Much of the information required for a robust biological record: who recorded it, when and where, is handled automatically by the device leaving the observer to focus solely on what they have seen or witnessed. Raptors can be a challenge to identify, and a challenge that birdwatchers seem to relish. Novices can assign confidence to their identifications and photos can be uploaded to enlist help from experts. There are future plans to couple the recording app with an e-guide to African raptors. The application is designed to make recording as simple and intuitive as possible. Extensive testing has been carried out and the development process has been dynamic and iterative, with a strong focus on the small details which can often be overlooked. Voice recording permits the user to enter detailed information when there is a lot going on and when it is impractical to type.
These additional dimensions, and the fact that it is available completely free, really set ‘African Raptor Observations’ apart from other mobile applications and will make it the default application for recording raptors across Africa. The App is downloadable now, free, from the Google Play store.
This project has been designed to empower globally-concerned citizens, both residents and visitors, to play an active role in monitoring the state of the environment in Africa.
ARDB partners include The Peregrine Fund, CMS (Raptors MoU), ESRI, EWT Bird of Prey Programme, Birdlife Tunisia (AAO), NiBDaB, Tanzanian Bird Atlas, and other representatives in West Africa & Namibia. For more information visit www.habitatinfo.com/ardb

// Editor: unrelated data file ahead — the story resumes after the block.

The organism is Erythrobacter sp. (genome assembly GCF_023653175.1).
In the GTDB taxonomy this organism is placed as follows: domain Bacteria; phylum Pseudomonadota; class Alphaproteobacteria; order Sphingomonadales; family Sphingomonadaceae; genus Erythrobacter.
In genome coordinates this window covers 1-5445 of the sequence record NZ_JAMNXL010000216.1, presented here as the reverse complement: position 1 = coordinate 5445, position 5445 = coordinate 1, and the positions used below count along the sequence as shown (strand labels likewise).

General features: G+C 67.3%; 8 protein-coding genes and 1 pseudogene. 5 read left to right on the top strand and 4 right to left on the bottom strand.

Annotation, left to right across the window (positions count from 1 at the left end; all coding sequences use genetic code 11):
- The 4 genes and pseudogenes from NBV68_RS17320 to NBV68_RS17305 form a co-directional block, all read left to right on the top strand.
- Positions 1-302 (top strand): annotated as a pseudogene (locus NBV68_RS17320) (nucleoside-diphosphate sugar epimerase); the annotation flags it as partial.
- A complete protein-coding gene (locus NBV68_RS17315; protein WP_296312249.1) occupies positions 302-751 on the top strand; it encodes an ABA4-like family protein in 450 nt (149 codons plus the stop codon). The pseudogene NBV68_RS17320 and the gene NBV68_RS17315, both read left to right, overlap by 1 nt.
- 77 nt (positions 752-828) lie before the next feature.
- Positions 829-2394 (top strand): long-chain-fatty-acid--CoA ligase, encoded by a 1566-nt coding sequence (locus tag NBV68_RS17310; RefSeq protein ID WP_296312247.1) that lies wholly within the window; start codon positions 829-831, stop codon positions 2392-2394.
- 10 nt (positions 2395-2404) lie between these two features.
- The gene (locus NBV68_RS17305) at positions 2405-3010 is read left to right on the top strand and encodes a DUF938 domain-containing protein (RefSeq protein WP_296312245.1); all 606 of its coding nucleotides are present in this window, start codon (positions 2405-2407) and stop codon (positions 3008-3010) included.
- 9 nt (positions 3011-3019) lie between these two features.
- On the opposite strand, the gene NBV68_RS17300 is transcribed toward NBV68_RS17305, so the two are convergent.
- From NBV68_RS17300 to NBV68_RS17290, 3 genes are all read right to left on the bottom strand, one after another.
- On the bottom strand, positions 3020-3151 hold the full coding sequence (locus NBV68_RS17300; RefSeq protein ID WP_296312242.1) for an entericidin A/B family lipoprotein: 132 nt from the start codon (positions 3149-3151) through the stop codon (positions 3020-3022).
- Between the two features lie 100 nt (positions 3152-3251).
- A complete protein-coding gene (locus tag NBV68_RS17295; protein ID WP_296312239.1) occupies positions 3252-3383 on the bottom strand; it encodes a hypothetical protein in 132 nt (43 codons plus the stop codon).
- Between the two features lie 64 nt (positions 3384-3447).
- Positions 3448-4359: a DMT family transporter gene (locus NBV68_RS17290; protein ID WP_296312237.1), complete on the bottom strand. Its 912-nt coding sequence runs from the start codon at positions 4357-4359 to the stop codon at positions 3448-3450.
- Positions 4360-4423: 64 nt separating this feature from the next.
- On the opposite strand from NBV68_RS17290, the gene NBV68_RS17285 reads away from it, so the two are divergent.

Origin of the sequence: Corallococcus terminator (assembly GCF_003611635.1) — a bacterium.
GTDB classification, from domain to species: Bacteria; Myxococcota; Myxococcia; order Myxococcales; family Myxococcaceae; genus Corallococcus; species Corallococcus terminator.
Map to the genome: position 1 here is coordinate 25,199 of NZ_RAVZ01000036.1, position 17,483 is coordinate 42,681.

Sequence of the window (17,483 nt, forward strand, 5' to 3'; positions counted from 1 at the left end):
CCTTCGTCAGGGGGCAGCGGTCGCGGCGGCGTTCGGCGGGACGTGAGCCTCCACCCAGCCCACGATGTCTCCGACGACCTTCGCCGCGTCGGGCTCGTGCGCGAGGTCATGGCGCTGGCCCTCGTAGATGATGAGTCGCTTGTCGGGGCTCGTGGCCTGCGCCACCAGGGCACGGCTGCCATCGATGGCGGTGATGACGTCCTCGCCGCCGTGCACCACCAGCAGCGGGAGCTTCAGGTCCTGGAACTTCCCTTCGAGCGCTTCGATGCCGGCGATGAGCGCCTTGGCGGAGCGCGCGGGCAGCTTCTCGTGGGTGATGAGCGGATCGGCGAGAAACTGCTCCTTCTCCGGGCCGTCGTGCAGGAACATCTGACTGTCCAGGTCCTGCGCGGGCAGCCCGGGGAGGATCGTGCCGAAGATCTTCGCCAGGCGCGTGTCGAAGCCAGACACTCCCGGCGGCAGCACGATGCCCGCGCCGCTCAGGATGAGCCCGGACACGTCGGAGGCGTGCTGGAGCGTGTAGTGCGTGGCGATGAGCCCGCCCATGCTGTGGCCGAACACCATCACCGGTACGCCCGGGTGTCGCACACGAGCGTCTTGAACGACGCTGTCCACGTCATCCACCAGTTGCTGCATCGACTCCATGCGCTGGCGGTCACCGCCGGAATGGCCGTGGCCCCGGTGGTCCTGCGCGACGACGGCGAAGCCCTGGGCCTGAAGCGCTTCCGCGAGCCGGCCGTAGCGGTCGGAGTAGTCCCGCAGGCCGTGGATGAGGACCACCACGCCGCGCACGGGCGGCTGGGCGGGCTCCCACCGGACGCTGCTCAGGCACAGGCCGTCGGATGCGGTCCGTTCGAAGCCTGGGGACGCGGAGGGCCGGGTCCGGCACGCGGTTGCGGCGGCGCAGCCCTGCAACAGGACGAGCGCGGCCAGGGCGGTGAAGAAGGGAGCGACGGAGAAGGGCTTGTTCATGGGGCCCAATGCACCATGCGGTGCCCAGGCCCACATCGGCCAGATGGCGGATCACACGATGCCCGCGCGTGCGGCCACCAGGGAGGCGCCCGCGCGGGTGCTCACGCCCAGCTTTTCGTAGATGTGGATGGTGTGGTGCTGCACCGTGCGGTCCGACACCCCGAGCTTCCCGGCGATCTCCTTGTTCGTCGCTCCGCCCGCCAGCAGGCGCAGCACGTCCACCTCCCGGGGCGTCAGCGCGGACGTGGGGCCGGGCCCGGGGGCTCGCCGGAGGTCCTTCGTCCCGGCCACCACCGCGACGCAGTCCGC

Habitat INFO is a GIS consultancy based in Pembrokeshire, Wales which specialises in the collection, management and analysis of spatial data and works in the contest zone between conservation and development. More information is available at www.habitatinfo.com
The CMS Memorandum of Understanding on the Conservation of African-Eurasian Migratory Birds of Prey (Raptors MoU) aims to promote internationally coordinated actions to achieve and maintain the favourable conservation status of migratory birds of prey throughout their range in the African-Eurasian region, and to reverse their decline when and where appropriate. The Raptors MOU came into effect on 1 November 2008 and has 46 Signatories (45 countries and the European Union) and 3 Cooperating Partners. It covers 76 species and extends to cover 132 Range States and territories in the African-Eurasian Region. More information is available at www.cms.int/raptors
Kurt Eckerstrom runs a consultancy in the USA and works closely with a variety of NGOs to help them achieve their goals
The Peregrine Fund is a 501(c)3 non-profit organization, based in Idaho, USA, dedicated to saving birds of prey from extinction. They have a very active programme in Africa. More information is available at www.peregrinefund.org